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Facebook says Trump can’t skirt its ban through daughter-in-law’s account

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Trump’s daughter-in-law Lara Trump promoted a new interview with the former president on Facebook and Instagram Tuesday, but a workaround to Trump’s ban on two of the world’s most popular social networks wasn’t long for this world.

She was apparently swiftly cautioned by Facebook that anything posted “in the voice of President Trump” is not currently allowed on Facebook or Instagram and would be subject to removal. Trump himself remains banned on Facebook pending a decision by the Oversight Board, the external governing body the company set up to tackle it thorniest platform policy decisions.

Those rules apply to any accounts or pages associated with the Trump campaign as well as any belonging to former surrogates for the campaign, two categories that Lara Trump’s account falls into. Facebook confirmed to TechCrunch that screenshots depicting emails from the company were legitimate.

Facebook does still make a news exemption for Trump, presumably for something more akin to a “60 Minutes” interview, but in this case he was being interviewed by someone involved in his campaign who then planned to promote the video on a campaign-associated account.

While Facebook won’t host the video itself, Lara Trump opted for a workaround to the workaround, linking to the interview on Rumble, a video sharing website that saw an influx of Trump supporters late last year.

She also posted to the video on The Right View, a web-based show previously produced by the Trump campaign that the Washington Post describes as “a sort of pro-Trump answer to ABC’s ‘The View.’”

Fox News announced this week that it would bring Lara Trump into the fold, hiring the member of the Trump family on as a paid contributor.

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FACEBOOK

Facebook fighting against disinformation: Launch new options

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Meta, the parent company of Facebook, has dismantled new malicious networks that used vaccine debates to harass professionals or sow division in some countries, a sign that disinformation about the pandemic, spread for political ends, is on the wane not.

“They insulted doctors, journalists and elected officials, calling them supporters of the Nazis because they were promoting vaccines against the Covid, ensuring that compulsory vaccination would lead to a dictatorship of health,” explained Mike Dvilyanski, director investigations into emerging threats, at a press conference on Wednesday.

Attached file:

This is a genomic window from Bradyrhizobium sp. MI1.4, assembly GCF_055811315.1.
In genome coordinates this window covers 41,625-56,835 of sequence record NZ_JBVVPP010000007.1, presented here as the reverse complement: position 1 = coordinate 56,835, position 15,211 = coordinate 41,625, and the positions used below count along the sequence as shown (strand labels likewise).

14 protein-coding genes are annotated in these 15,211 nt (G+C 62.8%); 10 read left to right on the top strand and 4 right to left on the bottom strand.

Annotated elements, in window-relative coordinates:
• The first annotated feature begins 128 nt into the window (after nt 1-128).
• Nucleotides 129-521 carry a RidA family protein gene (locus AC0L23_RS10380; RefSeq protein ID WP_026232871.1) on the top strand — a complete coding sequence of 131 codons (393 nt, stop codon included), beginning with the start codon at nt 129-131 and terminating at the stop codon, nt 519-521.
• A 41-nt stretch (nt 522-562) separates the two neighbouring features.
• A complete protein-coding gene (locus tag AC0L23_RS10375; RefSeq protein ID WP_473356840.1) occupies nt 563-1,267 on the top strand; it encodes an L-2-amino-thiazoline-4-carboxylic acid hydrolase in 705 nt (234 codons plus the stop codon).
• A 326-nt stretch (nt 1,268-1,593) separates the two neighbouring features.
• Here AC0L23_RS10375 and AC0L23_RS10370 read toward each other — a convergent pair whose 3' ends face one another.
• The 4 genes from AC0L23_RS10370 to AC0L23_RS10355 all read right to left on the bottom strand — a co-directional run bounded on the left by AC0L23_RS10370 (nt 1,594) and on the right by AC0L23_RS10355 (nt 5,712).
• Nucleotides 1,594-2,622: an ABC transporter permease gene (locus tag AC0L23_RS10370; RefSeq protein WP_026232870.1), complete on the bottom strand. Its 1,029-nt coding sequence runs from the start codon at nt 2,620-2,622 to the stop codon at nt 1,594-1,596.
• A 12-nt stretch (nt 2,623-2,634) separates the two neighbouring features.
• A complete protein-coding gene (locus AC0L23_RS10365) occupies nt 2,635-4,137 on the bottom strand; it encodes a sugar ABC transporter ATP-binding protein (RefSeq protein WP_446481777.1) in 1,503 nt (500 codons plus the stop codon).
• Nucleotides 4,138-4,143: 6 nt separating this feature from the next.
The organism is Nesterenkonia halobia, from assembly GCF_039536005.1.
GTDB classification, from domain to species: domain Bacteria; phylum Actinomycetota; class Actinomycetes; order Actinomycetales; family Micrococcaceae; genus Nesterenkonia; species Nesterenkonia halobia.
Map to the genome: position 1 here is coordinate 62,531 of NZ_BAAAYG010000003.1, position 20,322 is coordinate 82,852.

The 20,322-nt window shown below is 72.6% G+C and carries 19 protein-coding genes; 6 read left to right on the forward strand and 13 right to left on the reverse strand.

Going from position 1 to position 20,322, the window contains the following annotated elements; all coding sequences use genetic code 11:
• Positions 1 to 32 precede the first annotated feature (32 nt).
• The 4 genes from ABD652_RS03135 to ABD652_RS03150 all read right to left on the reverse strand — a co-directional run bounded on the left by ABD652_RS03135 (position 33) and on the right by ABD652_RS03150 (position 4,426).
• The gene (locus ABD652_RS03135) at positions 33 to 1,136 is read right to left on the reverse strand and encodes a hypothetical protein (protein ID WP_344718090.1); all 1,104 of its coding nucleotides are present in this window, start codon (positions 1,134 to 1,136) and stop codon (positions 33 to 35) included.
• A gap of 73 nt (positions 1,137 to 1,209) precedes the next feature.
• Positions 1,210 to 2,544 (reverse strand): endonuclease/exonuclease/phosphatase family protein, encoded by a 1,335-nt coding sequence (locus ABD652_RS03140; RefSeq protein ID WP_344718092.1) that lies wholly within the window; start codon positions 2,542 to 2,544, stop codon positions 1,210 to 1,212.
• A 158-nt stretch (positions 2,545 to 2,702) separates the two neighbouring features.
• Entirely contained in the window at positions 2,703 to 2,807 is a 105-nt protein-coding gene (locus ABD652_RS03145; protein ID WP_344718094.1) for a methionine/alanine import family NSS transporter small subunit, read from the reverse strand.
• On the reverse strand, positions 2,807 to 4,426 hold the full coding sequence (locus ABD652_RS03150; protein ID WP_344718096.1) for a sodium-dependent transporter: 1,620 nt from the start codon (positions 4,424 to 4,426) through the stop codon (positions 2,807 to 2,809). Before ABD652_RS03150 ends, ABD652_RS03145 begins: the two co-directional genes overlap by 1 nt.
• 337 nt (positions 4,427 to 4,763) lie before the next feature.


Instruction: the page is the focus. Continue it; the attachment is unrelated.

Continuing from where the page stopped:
He was referring to a network linked to an anti-vaccination movement called “V_V”, which the Californian group accuses of having carried out a campaign of intimidation and mass harassment in Italy and France, against health figures, media and politics.

The authors of this operation coordinated in particular via the Telegram messaging system, where the volunteers had access to lists of people to target and to “training” to avoid automatic detection by Facebook.

Their tactics included leaving comments under victims’ messages rather than posting content, and using slightly changed spellings like “vaxcinati” instead of “vaccinati”, meaning “people vaccinated” in Italian.

The social media giant said it was difficult to assess the reach and impact of the campaign, which took place across different platforms.

This is a “psychological war” against people in favor of vaccines, according to Graphika, a company specializing in the analysis of social networks, which published Wednesday a report on the movement “V_V”, whose name comes from the Italian verb “vivere” (“to live”).

“We have observed what appears to be a sprawling populist movement that combines existing conspiratorial theories with anti-authoritarian narratives, and a torrent of health disinformation,” experts detail.

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They estimate that “V_V” brings together some 20,000 supporters, some of whom have taken part in acts of vandalism against hospitals and operations to interfere with vaccinations, by making medical appointments without honoring them, for example.

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Change on Facebook

Facebook announces news that will facilitate your sales and purchases on the social network.

Mark Zuckerberg, the boss of Facebook, announced that the parent company would now be called Meta, to better represent all of its activities, from social networks to virtual reality, but the names of the different services will remain unchanged. A month later, Meta is already announcing news for the social network.

The first is the launch of online stores in Facebook groups. A “Shop” tab will appear and will allow members to buy products directly through the group in question.

Other features have been communicated with the aim of facilitating e-commerce within the social network, such as the display of recommendations and a better mention of products or even Live Shopping. At this time, no date has been announced regarding the launch of these new options.

In the light of recent features, the company wants to know the feedback from its users through the survey same like what Tesco doing to get its customers feedback via Tesco Views Survey. However, the company is still about this feedback will announce sooner than later in this regard.

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